Light-emitting diode (LED) technology is playing an important role in helping health care organizations to put a focus on hospitality to improve patient satisfaction and well-being while controlling costs, according to experts.
"The era of LED lighting is upon us," says architect Robin Guenther, FAIA, principal of Perkins+Will, New York City. "Despite concerns about uneven quality based upon place of manufacture and type, the enormous potential for energy savings, coupled with long lamp life, is accelerating adoption of LED lighting solutions throughout health care facilities."
LED lighting provides a warm glow that connects with people while offering advantages in energy savings, easy maintenance, controllability and integration with building automation systems (BASs). LED technology offers room for future innovation as well.
Quality of light
"Quality of light is essential to creating health care spaces that address both the clinical and emotional needs of patients, family and staff," says Gregg Ryberg, director of sales for health care, Cree Inc., Durham, N.C. "Proper lighting distribution can be comforting for patients, while clean, crisp lighting can help staff to perform its duties more efficiently. The soft, low-glare illumination that LED provides helps to foster a restful treatment and recovery environment."
Hospitals are choosing LED lighting because of its ambiance as well as its sustainability features, says Ray Sjolseth, vice president of marketing, Revolution Lighting Technologies Inc., Chicago. "By using LED lighting, hospitals have control over color and lumen output, which helps to set the tone of the facility," he notes.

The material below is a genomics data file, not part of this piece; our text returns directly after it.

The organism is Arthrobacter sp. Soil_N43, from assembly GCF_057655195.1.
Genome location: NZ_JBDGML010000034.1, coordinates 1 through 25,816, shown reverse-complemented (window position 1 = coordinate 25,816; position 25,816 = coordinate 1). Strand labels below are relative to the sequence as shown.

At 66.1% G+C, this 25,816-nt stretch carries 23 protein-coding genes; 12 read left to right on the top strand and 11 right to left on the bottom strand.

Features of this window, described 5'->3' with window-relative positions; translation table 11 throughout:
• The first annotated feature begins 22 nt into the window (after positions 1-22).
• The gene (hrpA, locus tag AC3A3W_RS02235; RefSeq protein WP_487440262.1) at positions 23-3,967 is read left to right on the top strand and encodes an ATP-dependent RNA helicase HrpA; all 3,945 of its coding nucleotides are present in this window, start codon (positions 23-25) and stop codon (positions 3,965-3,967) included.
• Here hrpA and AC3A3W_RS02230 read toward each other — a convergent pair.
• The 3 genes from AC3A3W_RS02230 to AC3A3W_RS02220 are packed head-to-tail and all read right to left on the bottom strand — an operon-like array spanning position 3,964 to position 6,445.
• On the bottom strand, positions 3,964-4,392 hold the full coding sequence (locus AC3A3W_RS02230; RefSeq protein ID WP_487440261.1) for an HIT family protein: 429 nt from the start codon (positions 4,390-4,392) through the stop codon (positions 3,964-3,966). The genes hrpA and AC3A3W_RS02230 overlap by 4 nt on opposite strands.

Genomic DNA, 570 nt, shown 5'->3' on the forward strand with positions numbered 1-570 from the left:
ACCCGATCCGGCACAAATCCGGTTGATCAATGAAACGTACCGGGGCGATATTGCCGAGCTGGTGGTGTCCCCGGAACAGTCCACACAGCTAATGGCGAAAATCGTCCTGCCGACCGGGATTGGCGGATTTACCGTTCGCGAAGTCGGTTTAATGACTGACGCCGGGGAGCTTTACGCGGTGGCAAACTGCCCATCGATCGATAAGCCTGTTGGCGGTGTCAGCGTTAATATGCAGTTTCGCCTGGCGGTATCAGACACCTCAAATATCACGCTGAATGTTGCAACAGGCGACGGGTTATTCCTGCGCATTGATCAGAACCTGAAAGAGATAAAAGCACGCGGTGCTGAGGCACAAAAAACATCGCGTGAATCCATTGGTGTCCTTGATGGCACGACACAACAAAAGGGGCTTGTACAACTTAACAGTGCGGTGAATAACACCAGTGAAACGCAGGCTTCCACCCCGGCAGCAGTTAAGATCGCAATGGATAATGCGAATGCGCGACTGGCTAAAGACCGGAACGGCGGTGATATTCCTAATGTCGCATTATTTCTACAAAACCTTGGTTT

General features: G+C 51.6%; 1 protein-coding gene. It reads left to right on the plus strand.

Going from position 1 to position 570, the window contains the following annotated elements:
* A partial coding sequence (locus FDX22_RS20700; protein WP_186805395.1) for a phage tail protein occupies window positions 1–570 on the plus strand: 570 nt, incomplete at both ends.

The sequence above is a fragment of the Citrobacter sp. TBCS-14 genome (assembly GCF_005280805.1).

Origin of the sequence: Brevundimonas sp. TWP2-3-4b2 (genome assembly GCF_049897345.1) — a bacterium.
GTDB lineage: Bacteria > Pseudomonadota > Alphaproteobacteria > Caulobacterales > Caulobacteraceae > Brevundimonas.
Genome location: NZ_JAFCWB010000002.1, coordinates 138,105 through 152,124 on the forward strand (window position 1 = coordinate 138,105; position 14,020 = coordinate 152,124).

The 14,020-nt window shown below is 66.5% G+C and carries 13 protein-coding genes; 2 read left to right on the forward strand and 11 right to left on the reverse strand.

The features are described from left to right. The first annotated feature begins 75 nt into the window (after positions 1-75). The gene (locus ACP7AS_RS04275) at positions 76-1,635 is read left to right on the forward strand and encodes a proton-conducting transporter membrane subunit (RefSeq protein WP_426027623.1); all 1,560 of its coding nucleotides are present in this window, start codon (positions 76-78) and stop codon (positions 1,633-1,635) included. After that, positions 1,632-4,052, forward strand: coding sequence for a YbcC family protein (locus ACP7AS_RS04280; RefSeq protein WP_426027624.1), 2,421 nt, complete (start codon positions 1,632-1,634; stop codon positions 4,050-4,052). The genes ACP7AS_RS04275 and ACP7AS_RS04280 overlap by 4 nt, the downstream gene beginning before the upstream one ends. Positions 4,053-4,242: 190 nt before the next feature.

Health care facilities pose many lighting challenges. They encompass a wide variety of lighting situations and levels, ranging from large atria to task lighting in medical suites. Ceiling cavities have many competing functions, so fixture depth is often limited. These challenges are compounded by the need to provide a range of illumination levels within a space while meeting infection control, energy usage and maintenance standards.
The latest LED lighting and controls are able to meet those challenges, experts say. "The main advantage LED has over other types of lighting involves lower energy consumption and long life," says Lou Calvo, director of sales and marketing, Waldmann Lighting Co., Wheeling, Ill. "LED also is safer because it operates at low voltage and requires limited maintenance. Another advantage is its compact size, which allows fixture manufacturers to make smaller, thinner light fixtures that require less power-grid infrastructure."
Fluorescent lights have improved both in lumens per watt (lm/W) and lamp-life capabilities, and still offer good value for large open areas. However, they are rapidly being replaced by LED lights.